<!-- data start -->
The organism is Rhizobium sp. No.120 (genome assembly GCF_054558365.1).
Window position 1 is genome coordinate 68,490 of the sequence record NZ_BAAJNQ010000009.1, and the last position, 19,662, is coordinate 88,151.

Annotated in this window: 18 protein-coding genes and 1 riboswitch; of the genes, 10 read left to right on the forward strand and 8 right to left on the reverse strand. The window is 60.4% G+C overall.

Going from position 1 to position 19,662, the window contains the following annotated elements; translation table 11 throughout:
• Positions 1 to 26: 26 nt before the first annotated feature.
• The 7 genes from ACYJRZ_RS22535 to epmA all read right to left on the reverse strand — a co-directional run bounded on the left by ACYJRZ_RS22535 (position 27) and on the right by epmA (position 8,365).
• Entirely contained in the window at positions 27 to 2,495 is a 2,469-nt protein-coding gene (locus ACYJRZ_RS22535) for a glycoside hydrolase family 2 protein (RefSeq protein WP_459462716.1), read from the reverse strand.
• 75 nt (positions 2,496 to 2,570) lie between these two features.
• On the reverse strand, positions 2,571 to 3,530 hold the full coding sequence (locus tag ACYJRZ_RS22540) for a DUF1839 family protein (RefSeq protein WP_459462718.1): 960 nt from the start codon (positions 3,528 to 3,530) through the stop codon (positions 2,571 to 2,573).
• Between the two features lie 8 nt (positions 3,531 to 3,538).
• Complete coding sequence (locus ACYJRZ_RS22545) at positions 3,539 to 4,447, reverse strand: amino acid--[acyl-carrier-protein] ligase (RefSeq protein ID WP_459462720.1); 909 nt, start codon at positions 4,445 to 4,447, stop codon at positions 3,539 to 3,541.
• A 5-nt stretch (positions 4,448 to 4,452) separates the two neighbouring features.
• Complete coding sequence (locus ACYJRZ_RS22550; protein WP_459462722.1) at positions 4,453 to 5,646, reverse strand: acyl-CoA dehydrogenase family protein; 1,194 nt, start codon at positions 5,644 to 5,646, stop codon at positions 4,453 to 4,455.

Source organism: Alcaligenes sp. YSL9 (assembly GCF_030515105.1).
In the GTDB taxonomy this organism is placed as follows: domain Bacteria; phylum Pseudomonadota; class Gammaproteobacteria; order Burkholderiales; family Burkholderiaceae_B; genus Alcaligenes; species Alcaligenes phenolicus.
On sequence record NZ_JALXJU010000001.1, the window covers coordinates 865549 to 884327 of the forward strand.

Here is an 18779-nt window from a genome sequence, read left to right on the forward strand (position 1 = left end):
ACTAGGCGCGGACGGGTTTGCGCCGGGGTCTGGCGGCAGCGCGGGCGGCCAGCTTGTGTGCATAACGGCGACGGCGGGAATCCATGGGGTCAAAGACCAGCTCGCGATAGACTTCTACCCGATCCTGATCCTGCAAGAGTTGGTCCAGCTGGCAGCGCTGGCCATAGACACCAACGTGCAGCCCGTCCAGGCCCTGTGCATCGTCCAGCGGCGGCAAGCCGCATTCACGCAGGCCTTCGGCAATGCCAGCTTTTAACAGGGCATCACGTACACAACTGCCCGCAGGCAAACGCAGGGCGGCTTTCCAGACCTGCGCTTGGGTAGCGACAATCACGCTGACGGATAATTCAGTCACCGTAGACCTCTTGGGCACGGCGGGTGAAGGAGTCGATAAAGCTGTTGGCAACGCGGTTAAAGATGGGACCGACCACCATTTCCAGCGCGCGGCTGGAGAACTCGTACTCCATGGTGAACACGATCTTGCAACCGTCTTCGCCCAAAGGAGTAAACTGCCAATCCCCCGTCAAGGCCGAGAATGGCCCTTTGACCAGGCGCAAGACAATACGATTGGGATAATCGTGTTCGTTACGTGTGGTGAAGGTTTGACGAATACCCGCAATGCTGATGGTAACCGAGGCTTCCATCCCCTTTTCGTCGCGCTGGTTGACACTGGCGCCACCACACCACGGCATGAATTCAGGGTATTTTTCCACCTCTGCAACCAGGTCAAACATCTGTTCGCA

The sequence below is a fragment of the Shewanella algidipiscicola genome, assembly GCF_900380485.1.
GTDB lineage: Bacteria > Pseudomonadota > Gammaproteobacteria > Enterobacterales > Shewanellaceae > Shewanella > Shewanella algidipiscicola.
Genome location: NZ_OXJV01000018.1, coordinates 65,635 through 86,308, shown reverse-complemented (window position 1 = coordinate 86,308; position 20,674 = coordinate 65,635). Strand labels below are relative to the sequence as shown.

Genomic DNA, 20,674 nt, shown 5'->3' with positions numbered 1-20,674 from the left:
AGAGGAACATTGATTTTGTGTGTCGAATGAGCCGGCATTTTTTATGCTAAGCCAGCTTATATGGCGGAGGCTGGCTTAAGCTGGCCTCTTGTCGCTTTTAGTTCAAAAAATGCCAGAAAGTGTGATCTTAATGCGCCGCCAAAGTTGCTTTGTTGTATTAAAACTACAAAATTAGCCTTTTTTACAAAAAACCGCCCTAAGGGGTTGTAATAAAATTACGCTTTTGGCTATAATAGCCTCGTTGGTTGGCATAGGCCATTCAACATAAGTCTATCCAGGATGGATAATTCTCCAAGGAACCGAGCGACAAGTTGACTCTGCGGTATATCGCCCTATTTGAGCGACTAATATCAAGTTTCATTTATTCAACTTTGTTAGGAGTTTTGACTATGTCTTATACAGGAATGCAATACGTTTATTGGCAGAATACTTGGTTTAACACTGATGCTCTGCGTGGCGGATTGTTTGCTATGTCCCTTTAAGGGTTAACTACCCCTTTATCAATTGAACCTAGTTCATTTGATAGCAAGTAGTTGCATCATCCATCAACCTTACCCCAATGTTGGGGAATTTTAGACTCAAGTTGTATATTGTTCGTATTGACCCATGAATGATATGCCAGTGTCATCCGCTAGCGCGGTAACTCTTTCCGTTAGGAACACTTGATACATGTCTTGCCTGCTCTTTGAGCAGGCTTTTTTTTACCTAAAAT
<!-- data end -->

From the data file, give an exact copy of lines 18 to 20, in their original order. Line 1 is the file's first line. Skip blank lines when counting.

ACTAGGCGCGGACGGGTTTGCGCCGGGGTCTGGCGGCAGCGCGGGCGGCCAGCTTGTGTGCATAACGGCGACGGCGGGAATCCATGGGGTCAAAGACCAGCTCGCGATAGACTTCTACCCGATCCTGATCCTGCAAGAGTTGGTCCAGCTGGCAGCGCTGGCCATAGACACCAACGTGCAGCCCGTCCAGGCCCTGTGCATCGTCCAGCGGCGGCAAGCCGCATTCACGCAGGCCTTCGGCAATGCCAGCTTTTAACAGGGCATCACGTACACAACTGCCCGCAGGCAAACGCAGGGCGGCTTTCCAGACCTGCGCTTGGGTAGCGACAATCACGCTGACGGATAATTCAGTCACCGTAGACCTCTTGGGCACGGCGGGTGAAGGAGTCGATAAAGCTGTTGGCAACGCGGTTAAAGATGGGACCGACCACCATTTCCAGCGCGCGGCTGGAGAACTCGTACTCCATGGTGAACACGATCTTGCAACCGTCTTCGCCCAAAGGAGTAAACTGCCAATCCCCCGTCAAGGCCGAGAATGGCCCTTTGACCAGGCGCAAGACAATACGATTGGGATAATCGTGTTCGTTACGTGTGGTGAAGGTTTGACGAATACCCGCAATGCTGATGGTAACCGAGGCTTCCATCCCCTTTTCGTCGCGCTGGTTGACACTGGCGCCACCACACCACGGCATGAATTCAGGGTATTTTTCCACCTCTGCAACCAGGTCAAACATCTGTTCGCA

The sequence below is a fragment of the Shewanella algidipiscicola genome, assembly GCF_900380485.1.
GTDB lineage: Bacteria > Pseudomonadota > Gammaproteobacteria > Enterobacterales > Shewanellaceae > Shewanella > Shewanella algidipiscicola.